Overall Rating Silver
Overall Score 51.59
Liaison Maria Mendes
Submission Date Aug. 4, 2022

STARS v2.2

Red River College Polytechnic
OP-18: Waste Minimization and Diversion

Status Score Responsible Party
Complete 4.24 / 8.00 Amanda Wolfe
Zero Waste Coordinator
Facilities Management
"---" indicates that no data was submitted for this field

Figures needed to determine total waste generated (and diverted):
Performance Year Baseline Year
Materials recycled 116.63 Tons 105.79 Tons
Materials composted 96.01 Tons 94.90 Tons
Materials donated or re-sold 651 Tons 8.94 Tons
Materials disposed through post-recycling residual conversion 0 Tons 0 Tons
Materials disposed in a solid waste landfill or incinerator 251.14 Tons 360.42 Tons
Total waste generated 1,114.78 Tons 570.05 Tons

A brief description of the residual conversion facility:

N/A


Start and end dates of the performance year and baseline year (or three-year periods):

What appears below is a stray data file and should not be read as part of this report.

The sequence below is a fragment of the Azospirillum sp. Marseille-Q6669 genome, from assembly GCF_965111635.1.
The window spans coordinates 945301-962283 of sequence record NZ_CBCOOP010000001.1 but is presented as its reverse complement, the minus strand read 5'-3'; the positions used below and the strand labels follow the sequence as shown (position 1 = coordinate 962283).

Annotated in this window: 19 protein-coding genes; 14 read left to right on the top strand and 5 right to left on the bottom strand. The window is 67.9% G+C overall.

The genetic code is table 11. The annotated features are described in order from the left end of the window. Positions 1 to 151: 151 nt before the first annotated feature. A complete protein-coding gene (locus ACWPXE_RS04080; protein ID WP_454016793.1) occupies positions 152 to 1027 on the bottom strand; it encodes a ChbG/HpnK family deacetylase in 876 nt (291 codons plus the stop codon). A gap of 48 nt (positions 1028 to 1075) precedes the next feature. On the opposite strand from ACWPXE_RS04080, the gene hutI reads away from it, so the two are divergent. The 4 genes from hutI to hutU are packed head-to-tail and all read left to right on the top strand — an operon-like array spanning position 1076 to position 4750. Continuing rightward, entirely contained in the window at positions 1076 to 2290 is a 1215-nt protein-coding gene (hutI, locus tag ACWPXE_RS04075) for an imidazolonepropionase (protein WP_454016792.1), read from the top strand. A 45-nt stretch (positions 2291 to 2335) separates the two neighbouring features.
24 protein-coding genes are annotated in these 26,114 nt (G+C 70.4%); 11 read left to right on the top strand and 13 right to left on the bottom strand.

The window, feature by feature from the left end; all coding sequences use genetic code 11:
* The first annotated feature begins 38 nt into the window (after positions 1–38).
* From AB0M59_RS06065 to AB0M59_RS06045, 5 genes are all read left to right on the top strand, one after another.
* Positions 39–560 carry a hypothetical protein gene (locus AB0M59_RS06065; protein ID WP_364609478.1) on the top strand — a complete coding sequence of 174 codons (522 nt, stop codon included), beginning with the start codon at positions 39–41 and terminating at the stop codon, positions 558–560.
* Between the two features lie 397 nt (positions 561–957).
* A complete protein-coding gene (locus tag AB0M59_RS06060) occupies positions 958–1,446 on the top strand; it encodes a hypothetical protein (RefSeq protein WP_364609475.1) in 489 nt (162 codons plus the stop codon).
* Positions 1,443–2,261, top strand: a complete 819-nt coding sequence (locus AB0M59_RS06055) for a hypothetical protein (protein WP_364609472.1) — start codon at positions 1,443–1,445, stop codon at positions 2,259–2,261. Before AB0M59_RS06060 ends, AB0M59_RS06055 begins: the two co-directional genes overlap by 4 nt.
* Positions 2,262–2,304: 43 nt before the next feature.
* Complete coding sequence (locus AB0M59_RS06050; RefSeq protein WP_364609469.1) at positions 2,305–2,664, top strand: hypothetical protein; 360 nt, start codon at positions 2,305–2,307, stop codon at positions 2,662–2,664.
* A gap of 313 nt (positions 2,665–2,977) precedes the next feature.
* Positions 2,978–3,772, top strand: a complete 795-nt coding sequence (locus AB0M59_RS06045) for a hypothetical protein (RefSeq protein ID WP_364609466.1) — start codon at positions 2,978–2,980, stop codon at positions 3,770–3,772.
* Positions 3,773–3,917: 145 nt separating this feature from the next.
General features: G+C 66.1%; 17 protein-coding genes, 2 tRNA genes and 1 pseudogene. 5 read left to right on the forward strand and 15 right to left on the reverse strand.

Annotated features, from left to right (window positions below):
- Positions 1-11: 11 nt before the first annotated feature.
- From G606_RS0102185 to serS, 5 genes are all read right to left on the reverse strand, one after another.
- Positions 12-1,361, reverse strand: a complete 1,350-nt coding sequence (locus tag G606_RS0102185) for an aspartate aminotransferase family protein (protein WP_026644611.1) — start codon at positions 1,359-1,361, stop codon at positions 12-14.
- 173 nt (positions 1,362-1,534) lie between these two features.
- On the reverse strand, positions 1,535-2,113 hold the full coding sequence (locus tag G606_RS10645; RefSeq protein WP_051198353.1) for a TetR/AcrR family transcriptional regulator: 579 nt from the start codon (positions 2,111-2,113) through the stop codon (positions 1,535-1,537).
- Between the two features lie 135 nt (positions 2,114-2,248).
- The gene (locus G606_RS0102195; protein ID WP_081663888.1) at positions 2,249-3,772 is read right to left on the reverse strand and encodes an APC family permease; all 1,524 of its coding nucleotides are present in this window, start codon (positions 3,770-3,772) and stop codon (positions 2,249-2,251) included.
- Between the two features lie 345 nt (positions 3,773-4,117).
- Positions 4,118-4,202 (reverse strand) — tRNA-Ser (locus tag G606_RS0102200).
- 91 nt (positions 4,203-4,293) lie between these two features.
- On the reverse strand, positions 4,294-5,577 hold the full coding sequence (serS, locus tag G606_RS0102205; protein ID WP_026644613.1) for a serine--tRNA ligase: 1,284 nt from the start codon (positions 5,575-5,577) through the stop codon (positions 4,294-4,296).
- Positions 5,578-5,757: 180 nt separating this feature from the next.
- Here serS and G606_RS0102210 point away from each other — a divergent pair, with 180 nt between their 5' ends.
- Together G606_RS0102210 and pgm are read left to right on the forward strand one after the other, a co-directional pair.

Start Date End Date
Performance Period Jan. 1, 2019 Dec. 31, 2019
Baseline Period Jan. 1, 2017 Dec. 31, 2017

A brief description of when and why the waste generation baseline was adopted:

Red River College Polytechnic took ownership of the main campus, Notre Dame Campus, in 2016. 2017 was the first full year of operation after taking ownership.


Figures needed to determine "Weighted Campus Users”:
Performance Year Baseline Year
Number of students resident on-site 58 50
Number of employees resident on-site 0 0
Number of other individuals resident on-site 0 0
Total full-time equivalent student enrollment 8,394.60 8,418.80
Full-time equivalent of employees 1,494 1,370
Full-time equivalent of students enrolled exclusively in distance education 339.30 227.90
Weighted campus users 7,176.48 7,183.17

Total waste generated per weighted campus user:
Performance Year Baseline Year